Article CC BY 4.0
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Phylogenetic tracking of LA-MRSA ST398 intra-farm transmission among animals, humans and the environment on german dairy farms

ORCID
0000-0003-2564-1472
Affiliation
German Federal Institute for Risk Assessment (BfR), Department 4 Biological Safety, Unit 44 Microbial Toxins, Germany
Lienen, Tobias;
Affiliation
Department Biological Safety, German Federal Institute for Risk Assessment (BfR), Berlin, Germany
Schnitt, Arne;
Affiliation
Department Infectious Diseases, Robert-Koch Institute (RKI), Wernigerode, Germany
Cuny, Christiane;
Affiliation
German Federal Institute for Risk Assessment (BfR), Department 4 Biological Safety, Unit 44 Microbial Toxins, Germany
Maurischat, Sven;
ORCID
0000-0002-2191-7569
Affiliation
German Federal Institute for Risk Assessment (BfR), Department 4 Biological Safety, Unit 43 Epidemiology, Zoonoses and Antimicrobial Resistance, Germany
Tenhagen, Bernd-Alois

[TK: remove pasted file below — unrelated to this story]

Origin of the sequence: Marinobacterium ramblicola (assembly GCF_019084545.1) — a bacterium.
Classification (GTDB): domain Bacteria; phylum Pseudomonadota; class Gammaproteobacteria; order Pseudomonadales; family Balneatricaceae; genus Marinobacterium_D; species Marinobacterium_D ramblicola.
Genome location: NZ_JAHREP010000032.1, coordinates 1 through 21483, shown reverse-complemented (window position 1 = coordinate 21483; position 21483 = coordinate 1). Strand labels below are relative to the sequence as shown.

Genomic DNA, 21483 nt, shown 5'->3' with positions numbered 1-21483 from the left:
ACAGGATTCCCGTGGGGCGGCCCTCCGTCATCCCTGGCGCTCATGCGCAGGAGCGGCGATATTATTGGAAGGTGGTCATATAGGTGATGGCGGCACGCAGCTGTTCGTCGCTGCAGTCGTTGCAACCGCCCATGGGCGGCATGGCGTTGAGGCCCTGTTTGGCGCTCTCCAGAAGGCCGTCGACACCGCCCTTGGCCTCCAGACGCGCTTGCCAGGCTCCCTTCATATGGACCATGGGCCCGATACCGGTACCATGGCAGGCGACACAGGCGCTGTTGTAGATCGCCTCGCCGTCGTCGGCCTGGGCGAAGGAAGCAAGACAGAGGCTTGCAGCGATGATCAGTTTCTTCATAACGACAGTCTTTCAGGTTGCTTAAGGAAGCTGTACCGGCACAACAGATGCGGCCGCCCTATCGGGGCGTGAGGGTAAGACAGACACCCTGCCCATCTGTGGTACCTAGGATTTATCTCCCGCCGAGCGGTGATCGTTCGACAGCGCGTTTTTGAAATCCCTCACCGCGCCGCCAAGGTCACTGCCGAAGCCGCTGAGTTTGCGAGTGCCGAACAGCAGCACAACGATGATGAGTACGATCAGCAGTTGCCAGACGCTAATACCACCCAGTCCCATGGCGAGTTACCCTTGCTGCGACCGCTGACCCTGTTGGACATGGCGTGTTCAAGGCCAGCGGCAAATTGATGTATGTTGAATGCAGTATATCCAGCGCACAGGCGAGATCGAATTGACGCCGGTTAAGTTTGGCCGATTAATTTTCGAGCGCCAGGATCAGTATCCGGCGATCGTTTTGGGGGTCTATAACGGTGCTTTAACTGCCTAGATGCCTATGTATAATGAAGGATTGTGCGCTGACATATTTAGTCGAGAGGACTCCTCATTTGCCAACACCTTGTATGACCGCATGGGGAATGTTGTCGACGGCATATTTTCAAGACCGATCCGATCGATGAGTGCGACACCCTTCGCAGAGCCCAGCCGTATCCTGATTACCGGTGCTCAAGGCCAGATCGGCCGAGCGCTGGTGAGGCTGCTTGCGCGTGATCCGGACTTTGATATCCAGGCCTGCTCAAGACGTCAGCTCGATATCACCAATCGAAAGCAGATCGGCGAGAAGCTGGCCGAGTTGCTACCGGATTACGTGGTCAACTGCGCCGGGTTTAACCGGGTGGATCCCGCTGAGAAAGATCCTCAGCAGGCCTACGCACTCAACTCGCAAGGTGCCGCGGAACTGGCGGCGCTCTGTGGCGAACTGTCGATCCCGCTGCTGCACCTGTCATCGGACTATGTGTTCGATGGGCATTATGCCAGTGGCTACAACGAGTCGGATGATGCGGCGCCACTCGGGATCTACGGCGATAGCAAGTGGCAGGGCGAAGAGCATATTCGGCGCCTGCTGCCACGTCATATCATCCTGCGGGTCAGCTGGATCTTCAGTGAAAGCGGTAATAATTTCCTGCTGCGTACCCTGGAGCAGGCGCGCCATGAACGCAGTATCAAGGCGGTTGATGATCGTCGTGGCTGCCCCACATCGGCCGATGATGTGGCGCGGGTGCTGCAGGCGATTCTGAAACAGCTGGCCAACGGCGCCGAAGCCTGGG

Methicillin-resistant Staphylococcus aureus (MRSA) are a major threat to human and animal health, causing difficult-to-treat infections. The aim of our study was to evaluate the intra-farm transmission of livestock-associated (LA) MRSA sequence type (ST) 398 isolates on German dairy farms. A total of 115 LA-MRSA ST398 isolates originating from animals, humans and the environment of six dairy farms were analyzed by whole-genome sequencing and core genome multilocus sequence typing. Phylogenetic clusters of high allelic similarity were detected on all dairy farms, suggesting a MRSA transmission across the different niches. On one farm, closely related isolates from quarter milk samples (QMS), suckers of calf feeders and nasal cavities of calves indicate that MRSA may be transferred by feeding contaminated milk to calves. Detection of related MRSA isolates in QMS and teat cups (4/6 farms) or QMS and human samples (3/4 farms) pointed out a transmission of MRSA between cows during the milking process and a potential zoonotic risk. In conclusion, LA-MRSA ST398 isolates may spread between animals, humans and the environment on dairy farms. Milking time hygiene and other internal biosecurity measures on farms and pretreatment of milk before feeding it to calves may reduce the risk of MRSA transmission.

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